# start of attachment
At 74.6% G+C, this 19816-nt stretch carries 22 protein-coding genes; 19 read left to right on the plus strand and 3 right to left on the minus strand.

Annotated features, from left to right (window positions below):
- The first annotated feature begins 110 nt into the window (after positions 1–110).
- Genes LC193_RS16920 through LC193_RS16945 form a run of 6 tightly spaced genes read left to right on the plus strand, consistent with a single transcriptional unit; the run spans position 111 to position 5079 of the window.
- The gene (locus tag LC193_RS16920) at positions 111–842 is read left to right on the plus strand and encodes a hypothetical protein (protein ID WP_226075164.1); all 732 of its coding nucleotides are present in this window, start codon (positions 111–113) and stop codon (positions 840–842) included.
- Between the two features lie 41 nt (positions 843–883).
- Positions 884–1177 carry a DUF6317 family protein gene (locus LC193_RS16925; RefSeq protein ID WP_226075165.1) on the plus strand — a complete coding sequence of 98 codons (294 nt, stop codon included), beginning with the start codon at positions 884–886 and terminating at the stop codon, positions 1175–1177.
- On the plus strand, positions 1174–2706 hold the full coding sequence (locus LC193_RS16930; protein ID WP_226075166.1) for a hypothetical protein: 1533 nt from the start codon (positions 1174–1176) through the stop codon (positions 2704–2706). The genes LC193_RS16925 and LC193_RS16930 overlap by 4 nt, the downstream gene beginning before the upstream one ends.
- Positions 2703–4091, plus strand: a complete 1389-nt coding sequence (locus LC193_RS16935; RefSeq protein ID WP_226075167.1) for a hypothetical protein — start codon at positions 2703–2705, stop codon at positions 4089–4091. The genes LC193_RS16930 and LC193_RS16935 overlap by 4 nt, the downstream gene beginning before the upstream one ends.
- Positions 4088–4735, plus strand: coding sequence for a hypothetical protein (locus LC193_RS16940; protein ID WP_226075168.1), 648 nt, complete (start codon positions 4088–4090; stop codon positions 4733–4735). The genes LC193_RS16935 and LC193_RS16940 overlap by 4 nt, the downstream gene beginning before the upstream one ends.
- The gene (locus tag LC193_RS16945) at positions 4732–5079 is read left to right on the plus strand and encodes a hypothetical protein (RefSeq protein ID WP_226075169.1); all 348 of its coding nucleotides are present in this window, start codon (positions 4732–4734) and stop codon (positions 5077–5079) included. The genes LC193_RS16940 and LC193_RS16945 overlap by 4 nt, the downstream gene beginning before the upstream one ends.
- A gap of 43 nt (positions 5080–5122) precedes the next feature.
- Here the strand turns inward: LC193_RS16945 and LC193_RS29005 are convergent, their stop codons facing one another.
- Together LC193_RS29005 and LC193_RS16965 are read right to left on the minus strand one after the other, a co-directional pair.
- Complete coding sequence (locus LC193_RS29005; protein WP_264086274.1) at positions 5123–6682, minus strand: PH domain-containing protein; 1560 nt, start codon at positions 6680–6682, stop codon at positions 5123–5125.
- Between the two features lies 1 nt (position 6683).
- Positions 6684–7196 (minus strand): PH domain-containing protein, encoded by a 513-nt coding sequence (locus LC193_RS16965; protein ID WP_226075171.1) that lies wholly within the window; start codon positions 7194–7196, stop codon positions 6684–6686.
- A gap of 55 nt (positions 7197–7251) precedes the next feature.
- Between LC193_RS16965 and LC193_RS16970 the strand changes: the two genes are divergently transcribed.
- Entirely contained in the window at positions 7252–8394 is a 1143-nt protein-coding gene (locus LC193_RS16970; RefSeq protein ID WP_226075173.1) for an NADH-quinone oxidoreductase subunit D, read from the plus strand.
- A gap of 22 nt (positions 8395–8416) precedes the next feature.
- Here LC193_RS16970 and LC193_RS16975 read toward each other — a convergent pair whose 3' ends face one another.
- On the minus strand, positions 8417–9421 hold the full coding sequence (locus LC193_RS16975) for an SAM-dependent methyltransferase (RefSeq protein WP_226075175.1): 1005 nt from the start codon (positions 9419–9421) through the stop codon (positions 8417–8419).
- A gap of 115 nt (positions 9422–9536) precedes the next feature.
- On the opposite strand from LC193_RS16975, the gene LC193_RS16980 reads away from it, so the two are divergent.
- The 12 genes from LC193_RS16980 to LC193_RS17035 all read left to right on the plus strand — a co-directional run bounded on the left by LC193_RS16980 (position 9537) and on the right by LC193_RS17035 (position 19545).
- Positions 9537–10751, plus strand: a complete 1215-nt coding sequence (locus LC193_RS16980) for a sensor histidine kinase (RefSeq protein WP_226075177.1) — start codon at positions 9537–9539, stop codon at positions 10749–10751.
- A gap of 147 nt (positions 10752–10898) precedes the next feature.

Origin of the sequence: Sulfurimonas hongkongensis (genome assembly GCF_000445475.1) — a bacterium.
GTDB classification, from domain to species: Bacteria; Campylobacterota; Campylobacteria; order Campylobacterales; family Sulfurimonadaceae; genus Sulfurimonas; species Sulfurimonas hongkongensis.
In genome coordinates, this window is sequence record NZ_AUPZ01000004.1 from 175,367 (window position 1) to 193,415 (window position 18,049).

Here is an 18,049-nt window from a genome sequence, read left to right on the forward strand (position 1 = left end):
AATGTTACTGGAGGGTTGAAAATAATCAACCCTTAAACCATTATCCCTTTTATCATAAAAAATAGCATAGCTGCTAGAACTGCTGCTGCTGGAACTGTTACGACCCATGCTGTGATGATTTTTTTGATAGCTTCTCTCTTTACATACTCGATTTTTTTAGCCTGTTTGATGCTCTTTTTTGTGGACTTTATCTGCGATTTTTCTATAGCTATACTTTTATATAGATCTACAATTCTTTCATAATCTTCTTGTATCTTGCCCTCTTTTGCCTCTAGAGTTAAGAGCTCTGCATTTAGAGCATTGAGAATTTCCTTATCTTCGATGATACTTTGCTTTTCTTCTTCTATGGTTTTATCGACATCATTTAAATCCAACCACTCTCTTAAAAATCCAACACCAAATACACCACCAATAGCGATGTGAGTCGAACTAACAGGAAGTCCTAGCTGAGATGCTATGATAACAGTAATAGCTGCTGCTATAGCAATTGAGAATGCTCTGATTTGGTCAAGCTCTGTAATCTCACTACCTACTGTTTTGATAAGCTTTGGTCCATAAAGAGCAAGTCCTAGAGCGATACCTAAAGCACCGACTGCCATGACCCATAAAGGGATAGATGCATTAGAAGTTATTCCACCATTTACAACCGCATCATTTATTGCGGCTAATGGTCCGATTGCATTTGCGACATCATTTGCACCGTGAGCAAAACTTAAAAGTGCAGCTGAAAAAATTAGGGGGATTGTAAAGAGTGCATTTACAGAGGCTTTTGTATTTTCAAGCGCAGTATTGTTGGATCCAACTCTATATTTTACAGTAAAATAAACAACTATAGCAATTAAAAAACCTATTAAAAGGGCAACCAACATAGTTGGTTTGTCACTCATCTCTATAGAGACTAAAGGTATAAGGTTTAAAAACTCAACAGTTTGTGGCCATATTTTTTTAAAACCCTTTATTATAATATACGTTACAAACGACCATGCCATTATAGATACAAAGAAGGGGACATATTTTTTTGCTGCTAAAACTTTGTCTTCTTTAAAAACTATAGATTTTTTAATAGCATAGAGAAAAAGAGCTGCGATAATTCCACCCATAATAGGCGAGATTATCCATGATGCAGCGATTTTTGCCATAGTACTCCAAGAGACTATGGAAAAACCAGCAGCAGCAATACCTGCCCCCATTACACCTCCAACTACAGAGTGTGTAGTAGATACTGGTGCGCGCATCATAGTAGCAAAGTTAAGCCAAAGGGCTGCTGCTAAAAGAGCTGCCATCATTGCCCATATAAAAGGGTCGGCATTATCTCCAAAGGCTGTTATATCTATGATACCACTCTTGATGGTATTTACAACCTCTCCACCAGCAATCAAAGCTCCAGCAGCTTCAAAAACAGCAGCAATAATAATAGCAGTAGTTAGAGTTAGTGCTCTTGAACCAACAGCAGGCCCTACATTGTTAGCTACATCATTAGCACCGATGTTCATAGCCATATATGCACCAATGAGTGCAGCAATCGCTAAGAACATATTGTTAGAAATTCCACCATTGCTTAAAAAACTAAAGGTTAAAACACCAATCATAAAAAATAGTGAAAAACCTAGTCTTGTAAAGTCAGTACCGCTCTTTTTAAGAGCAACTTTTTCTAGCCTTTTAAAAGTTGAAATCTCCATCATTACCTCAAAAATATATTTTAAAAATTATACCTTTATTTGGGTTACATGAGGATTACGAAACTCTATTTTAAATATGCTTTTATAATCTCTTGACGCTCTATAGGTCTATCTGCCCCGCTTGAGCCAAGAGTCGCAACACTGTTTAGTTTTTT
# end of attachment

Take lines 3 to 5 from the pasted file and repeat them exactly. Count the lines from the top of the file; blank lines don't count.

- The first annotated feature begins 110 nt into the window (after positions 1–110).
- Genes LC193_RS16920 through LC193_RS16945 form a run of 6 tightly spaced genes read left to right on the plus strand, consistent with a single transcriptional unit; the run spans position 111 to position 5079 of the window.
- The gene (locus tag LC193_RS16920) at positions 111–842 is read left to right on the plus strand and encodes a hypothetical protein (protein ID WP_226075164.1); all 732 of its coding nucleotides are present in this window, start codon (positions 111–113) and stop codon (positions 840–842) included.